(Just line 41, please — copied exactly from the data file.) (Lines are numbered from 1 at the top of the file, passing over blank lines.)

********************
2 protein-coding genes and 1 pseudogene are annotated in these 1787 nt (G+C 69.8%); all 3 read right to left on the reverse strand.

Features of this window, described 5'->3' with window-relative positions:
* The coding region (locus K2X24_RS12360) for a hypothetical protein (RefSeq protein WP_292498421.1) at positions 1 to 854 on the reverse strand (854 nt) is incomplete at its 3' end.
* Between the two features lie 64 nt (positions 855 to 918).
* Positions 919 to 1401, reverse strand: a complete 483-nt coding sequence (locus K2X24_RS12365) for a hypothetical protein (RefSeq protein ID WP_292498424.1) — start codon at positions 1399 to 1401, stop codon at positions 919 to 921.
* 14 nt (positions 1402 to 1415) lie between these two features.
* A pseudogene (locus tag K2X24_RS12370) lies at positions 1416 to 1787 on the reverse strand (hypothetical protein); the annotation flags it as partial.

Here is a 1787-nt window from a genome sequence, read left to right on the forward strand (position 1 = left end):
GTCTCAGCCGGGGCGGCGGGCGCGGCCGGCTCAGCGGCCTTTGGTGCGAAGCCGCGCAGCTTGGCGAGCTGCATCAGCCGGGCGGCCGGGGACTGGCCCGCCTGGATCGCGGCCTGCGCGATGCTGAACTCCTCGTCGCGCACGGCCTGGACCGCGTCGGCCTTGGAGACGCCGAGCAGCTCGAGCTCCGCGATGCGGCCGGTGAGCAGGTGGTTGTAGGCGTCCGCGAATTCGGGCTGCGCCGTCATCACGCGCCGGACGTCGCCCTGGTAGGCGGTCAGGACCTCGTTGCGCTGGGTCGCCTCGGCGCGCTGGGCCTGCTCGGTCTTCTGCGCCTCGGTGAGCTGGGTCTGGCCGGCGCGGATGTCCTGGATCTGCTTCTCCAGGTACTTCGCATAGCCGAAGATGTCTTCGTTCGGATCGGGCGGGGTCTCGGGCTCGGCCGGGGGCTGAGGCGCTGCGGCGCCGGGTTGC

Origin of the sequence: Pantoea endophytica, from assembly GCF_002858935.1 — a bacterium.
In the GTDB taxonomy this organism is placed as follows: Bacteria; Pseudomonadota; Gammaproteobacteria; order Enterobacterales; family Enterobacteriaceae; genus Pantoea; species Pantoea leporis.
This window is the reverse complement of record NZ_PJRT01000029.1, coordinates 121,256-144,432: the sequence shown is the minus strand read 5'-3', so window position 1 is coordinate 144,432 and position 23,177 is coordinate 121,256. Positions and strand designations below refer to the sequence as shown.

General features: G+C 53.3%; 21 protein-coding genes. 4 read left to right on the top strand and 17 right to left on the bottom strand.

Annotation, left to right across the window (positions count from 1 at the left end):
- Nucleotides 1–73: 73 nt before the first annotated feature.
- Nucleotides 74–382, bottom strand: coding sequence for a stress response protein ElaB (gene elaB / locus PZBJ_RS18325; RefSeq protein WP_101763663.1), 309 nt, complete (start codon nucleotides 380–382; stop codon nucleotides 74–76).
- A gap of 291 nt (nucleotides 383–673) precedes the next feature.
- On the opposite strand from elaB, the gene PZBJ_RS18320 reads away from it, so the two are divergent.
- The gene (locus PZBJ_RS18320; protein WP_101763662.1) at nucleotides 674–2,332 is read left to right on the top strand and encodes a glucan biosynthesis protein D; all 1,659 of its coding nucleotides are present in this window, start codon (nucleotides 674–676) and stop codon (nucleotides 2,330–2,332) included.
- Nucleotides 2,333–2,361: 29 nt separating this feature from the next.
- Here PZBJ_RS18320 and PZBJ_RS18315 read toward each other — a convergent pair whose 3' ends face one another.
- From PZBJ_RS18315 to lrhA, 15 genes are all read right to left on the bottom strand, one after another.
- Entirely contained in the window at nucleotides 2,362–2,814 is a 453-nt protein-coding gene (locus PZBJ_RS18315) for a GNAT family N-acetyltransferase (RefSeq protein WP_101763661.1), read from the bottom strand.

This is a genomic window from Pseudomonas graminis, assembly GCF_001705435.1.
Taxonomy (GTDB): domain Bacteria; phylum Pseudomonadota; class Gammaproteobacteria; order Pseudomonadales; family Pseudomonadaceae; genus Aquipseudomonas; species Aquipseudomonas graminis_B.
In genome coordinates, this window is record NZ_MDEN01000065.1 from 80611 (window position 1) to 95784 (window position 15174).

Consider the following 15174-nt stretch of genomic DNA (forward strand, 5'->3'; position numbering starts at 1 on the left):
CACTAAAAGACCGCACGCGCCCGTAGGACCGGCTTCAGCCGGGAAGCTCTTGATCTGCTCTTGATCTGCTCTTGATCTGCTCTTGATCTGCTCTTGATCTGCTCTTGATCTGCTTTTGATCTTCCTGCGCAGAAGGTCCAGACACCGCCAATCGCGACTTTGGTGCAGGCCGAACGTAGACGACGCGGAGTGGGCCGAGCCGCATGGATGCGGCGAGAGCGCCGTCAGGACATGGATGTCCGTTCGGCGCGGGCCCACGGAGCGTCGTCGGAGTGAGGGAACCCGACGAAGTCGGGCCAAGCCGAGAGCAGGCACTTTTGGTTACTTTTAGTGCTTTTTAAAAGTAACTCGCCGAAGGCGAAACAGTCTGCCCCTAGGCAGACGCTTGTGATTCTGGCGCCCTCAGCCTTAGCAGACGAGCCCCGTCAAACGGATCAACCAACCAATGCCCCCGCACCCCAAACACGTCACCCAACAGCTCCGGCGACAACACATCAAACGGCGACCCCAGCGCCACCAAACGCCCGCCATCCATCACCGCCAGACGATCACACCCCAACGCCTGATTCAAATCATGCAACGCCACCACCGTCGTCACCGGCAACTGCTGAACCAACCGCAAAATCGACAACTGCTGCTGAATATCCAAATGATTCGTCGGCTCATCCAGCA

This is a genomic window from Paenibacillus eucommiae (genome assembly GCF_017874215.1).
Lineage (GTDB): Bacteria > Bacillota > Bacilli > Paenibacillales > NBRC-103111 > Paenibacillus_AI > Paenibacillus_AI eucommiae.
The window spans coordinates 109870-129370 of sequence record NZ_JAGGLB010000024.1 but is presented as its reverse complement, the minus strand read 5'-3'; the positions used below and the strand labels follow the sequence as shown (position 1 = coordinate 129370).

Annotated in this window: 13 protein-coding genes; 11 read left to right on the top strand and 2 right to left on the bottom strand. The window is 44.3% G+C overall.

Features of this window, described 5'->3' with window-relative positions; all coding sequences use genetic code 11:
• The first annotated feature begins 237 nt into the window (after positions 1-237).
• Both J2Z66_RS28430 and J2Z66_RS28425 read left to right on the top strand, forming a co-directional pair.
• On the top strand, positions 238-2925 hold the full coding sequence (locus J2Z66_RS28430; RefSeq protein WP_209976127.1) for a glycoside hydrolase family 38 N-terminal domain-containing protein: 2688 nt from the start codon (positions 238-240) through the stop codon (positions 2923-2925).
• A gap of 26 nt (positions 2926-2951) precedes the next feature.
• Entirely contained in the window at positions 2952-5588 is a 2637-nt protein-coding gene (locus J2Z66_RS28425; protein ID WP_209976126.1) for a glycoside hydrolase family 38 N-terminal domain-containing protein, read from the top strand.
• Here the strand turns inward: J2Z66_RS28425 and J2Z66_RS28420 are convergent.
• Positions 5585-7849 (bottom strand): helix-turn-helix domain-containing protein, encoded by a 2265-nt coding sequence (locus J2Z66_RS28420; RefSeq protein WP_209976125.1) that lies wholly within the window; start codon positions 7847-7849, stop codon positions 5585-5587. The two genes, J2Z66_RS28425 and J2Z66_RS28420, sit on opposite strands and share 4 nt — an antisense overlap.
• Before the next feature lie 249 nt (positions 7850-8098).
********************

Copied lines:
• Before the next feature lie 249 nt (positions 7850-8098).